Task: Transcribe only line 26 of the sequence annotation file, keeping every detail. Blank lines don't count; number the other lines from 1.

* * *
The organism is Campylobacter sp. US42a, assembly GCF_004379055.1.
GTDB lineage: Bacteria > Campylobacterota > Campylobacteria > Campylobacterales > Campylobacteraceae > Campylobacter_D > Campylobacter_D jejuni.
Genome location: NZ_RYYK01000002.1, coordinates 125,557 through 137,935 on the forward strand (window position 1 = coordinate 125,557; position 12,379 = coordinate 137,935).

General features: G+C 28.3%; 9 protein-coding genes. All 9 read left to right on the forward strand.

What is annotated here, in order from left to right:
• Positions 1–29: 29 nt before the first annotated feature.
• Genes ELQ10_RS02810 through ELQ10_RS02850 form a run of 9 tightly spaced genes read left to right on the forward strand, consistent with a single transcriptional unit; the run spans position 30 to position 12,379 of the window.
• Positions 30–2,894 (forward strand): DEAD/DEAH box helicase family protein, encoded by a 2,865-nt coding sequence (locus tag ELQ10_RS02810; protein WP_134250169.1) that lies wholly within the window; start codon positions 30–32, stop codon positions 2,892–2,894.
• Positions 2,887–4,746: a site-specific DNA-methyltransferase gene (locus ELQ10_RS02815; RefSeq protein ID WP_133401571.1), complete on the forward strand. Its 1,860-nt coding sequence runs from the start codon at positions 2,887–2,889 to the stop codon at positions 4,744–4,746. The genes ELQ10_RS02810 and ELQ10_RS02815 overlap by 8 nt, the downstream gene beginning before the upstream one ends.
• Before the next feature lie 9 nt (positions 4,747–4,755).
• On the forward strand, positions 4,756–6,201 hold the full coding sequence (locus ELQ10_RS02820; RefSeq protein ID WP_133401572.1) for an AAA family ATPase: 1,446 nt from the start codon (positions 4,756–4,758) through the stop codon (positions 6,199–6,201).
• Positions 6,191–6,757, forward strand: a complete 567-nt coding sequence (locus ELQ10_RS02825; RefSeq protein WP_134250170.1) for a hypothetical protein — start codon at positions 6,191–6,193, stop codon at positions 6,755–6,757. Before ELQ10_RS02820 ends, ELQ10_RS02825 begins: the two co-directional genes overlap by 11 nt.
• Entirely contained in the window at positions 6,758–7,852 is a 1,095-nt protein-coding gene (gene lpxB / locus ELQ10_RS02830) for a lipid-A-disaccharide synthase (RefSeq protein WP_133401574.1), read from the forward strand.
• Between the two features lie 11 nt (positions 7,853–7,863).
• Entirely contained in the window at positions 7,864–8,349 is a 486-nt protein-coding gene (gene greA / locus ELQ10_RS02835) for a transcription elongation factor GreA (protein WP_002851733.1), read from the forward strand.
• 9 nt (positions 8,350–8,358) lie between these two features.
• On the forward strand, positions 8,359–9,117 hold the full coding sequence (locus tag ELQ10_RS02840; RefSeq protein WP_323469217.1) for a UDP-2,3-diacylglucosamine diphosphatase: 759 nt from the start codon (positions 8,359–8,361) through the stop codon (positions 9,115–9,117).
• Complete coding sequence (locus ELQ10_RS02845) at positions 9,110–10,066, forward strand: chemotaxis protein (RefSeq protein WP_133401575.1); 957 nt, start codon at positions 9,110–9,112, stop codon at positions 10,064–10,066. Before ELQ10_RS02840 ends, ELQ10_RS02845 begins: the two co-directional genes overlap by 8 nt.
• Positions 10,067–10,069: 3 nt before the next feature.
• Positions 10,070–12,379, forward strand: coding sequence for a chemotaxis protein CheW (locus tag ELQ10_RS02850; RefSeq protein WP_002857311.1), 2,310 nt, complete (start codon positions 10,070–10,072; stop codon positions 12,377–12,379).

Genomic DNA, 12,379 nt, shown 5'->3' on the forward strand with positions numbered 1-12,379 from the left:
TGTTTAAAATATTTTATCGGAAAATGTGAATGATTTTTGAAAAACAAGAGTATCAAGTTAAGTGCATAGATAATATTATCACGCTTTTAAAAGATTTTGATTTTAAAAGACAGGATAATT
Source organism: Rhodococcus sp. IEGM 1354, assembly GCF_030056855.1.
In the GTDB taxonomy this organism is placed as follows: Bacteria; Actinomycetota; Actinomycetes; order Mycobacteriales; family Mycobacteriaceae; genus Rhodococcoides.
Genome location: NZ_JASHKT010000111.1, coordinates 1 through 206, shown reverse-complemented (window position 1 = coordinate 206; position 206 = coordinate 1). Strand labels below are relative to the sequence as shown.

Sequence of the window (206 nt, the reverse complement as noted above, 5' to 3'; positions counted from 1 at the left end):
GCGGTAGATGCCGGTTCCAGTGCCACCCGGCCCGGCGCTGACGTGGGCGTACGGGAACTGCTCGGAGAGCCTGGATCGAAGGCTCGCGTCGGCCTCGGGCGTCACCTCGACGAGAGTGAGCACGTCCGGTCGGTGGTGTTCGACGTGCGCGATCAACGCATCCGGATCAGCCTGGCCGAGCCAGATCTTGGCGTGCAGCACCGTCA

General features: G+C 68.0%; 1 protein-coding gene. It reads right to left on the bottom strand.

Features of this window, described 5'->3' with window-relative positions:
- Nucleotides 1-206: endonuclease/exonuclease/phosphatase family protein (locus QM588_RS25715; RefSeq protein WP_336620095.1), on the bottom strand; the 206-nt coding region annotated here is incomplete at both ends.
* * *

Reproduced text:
Sequence of the window (206 nt, the reverse complement as noted above, 5' to 3'; positions counted from 1 at the left end):